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Do iPhones get viruses? Here’s all you need to know

iPhone users are proud that their smartphones are resilient to viruses. However, certain practices and cyberthreats can expose your iPhone to mobile malware. If you’ve noticed signs of infection on your iPhone, make sure to restart it, clear your browsing history, delete suspicious apps, or if all else fails, restore your iPhone to factory settings.

Do iPhones get viruses? Here’s all you need to know

Can iPhones get viruses?

iPhone viruses exist, but they’re very rare. The built-in security measures protect iPhones from malware infections. They give the iPhone an upper hand in the constant iPhone vs. Android security competition.

Apple vets all apps in the official App Store, so it’s unlikely you’ll download malicious apps from there. You are only risking infecting your iPhone if you download apps from outside the App Store, which is not possible unless you jailbreak your iPhone. Regular software updates include security patches that protect your iPhone from malware, while sandboxing restricts the apps’ access to the device, adding extra protection. All of this is topped off with data encryption, making it nearly impossible for malicious software to access or modify the data on your iPhone.

But to stay safe from all types of malware, you first have to know the ways your iPhone can be infected.

How do iPhones get viruses?

iPhones might get viruses from a variety of sources, including malicious apps, links, and websites. You can inadvertently help them enter your iOS device by jailbreaking it because jailbreaking your iPhone makes it vulnerable to malware. If your iPhones’ security features are like a locked door that keeps the viruses away, then jailbreaking it is like giving the viruses a key.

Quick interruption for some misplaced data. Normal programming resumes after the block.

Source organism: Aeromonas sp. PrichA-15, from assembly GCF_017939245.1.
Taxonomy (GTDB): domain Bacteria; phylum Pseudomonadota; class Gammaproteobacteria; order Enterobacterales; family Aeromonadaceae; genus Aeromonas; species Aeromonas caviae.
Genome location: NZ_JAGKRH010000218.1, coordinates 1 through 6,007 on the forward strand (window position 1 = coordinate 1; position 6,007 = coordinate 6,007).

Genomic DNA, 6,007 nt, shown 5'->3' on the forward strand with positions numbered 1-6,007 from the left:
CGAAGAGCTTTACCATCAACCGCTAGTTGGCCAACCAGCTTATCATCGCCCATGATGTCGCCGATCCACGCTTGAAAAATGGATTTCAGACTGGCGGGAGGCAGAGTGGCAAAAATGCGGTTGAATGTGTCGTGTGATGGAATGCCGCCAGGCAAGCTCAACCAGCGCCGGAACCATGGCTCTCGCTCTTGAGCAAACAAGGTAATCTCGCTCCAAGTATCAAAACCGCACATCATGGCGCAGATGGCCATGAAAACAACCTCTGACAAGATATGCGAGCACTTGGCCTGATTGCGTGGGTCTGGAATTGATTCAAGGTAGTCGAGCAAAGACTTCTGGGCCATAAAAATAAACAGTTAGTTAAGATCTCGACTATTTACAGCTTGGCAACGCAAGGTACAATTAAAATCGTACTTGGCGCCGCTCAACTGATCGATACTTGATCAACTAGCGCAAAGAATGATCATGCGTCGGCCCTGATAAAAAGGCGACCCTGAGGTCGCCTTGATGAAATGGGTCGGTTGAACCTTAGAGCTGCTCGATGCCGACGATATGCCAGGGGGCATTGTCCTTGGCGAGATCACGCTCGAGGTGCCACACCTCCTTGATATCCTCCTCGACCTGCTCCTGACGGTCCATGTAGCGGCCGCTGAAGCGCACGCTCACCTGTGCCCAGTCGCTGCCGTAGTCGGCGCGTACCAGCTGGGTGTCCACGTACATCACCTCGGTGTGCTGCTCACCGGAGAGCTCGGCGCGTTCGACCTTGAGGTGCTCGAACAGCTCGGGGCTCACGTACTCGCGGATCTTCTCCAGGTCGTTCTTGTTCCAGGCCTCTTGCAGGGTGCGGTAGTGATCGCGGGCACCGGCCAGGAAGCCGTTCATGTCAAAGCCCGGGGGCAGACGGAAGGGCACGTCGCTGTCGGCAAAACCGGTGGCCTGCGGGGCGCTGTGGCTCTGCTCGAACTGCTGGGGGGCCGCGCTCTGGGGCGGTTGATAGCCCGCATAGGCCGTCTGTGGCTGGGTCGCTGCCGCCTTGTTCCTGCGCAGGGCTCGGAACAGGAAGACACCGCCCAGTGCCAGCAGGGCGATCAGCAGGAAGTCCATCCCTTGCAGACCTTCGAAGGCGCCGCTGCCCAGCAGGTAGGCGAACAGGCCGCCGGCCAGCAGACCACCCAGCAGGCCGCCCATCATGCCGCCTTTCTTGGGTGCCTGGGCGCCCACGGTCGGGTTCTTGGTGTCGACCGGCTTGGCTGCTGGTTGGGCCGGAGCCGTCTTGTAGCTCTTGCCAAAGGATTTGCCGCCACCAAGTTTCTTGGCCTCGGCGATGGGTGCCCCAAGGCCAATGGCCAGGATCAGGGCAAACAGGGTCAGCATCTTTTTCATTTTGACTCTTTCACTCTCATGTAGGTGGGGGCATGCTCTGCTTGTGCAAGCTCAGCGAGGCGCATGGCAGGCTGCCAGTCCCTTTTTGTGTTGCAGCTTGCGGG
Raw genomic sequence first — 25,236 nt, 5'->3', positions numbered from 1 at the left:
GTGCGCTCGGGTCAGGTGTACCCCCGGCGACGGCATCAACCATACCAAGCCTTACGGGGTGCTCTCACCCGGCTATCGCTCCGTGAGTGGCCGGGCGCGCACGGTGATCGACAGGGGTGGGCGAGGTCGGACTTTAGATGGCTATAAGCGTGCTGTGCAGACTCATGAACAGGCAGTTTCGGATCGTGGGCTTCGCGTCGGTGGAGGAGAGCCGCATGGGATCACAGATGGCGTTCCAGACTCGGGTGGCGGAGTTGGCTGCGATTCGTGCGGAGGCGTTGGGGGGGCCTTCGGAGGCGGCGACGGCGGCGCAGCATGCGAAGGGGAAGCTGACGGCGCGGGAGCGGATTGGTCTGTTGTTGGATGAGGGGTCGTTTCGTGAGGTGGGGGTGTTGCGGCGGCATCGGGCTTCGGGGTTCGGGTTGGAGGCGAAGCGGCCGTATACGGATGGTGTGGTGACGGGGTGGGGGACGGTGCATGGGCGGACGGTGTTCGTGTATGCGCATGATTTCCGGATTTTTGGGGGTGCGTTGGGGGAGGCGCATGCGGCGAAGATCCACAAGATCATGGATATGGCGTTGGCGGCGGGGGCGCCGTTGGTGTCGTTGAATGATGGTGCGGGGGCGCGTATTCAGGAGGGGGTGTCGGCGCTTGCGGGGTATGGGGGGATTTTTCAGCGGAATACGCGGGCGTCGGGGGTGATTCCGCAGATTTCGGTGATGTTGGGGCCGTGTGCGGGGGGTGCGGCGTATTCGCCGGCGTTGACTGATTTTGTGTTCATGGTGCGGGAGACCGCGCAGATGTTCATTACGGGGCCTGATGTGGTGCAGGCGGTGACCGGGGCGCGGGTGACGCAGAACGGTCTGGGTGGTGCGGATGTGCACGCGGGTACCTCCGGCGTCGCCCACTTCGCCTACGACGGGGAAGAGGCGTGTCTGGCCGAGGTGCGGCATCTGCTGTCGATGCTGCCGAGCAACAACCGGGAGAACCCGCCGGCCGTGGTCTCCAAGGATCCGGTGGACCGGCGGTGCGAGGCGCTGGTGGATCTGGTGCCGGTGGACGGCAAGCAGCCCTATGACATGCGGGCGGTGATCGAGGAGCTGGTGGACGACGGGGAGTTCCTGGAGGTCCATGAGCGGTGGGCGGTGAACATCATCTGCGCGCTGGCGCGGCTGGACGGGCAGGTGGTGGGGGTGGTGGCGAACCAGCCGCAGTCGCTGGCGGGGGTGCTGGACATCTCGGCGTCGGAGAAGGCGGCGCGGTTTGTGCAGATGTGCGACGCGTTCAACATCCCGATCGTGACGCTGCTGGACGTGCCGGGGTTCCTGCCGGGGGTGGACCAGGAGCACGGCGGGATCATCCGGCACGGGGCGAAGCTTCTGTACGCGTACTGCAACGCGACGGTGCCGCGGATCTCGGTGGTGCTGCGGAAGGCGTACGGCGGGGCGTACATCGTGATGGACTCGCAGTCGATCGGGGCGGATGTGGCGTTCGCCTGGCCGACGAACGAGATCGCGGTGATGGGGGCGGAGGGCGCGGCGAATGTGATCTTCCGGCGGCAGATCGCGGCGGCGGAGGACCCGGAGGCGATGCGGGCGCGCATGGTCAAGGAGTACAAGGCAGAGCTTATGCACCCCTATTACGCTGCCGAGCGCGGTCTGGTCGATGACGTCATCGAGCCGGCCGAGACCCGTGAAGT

For example, downloading a malicious app on your jailbroken iPhone could infect it with the AdThief malware. Once in, AdThief hijacks ad revenue and redirects it to the attacker each time you click on an ad. Another iPhone malware example, the Pegasus spyware, is triggered by opening an infected iMessage. Once installed, the Pegasus spyware collects your data (texts, emails, calls, and live conversations) and sends it to the attacker.

Here are the main ways that viruses infect jailbroken iPhones:

  • Third-party apps. Most often Apple users infect their iPhones with viruses by downloading apps outside the official App Store. Unvetted apps might host malicious software that infects your device after the download. The hackers then use the malware for stealing data, spying on you, or taking over your phone.
  • Malicious websites. Visiting a malicious website could lead to a virus infection. You could click a malicious link or ad that would trigger a virus download, you could be prompted to download infected files, or visiting the website could trigger an automatic malware download (rare but not impossible). We recommend scanning URLs for viruses to avoid stumbling upon an ill-meaning website and browsing the web safely.
  • Malicious iMessages. Hackers sometimes send iMessages containing various types of malware, including viruses. They make these messages seem urgent and important so that you click on a malicious link or open an attachment without thinking twice. And in some cases like the Pegasus example, iMessages might host viruses that will infect your device once you open them, without even clicking on links.

If you’ve ever tampered with your iPhone and suspect it might have a virus, read on to find out the signs of an infection and what to do.

How to tell if your iPhone has a virus

If your iPhone is infected, you may notice data usage spikes, rapid battery drain, suspicious downloads, pop-up ads on Safari, and overheating. Let’s take a look at these iPhone virus signs one by one:

  • Data usage spikes. If your iPhone data usage suddenly soars without an obvious reason, it could mean a virus is doing its dirty job. Sometimes viruses transmit large amounts of data from your phone to an external server, increasing data usage.
  • Battery drain. Malware and viruses may use significant processing power while running in the background, which may result in your iPhone battery draining, even when you are not using your phone.
  • Suspicious downloads. If you find apps on your iPhone you do not remember downloading or are no longer using it, simply delete them.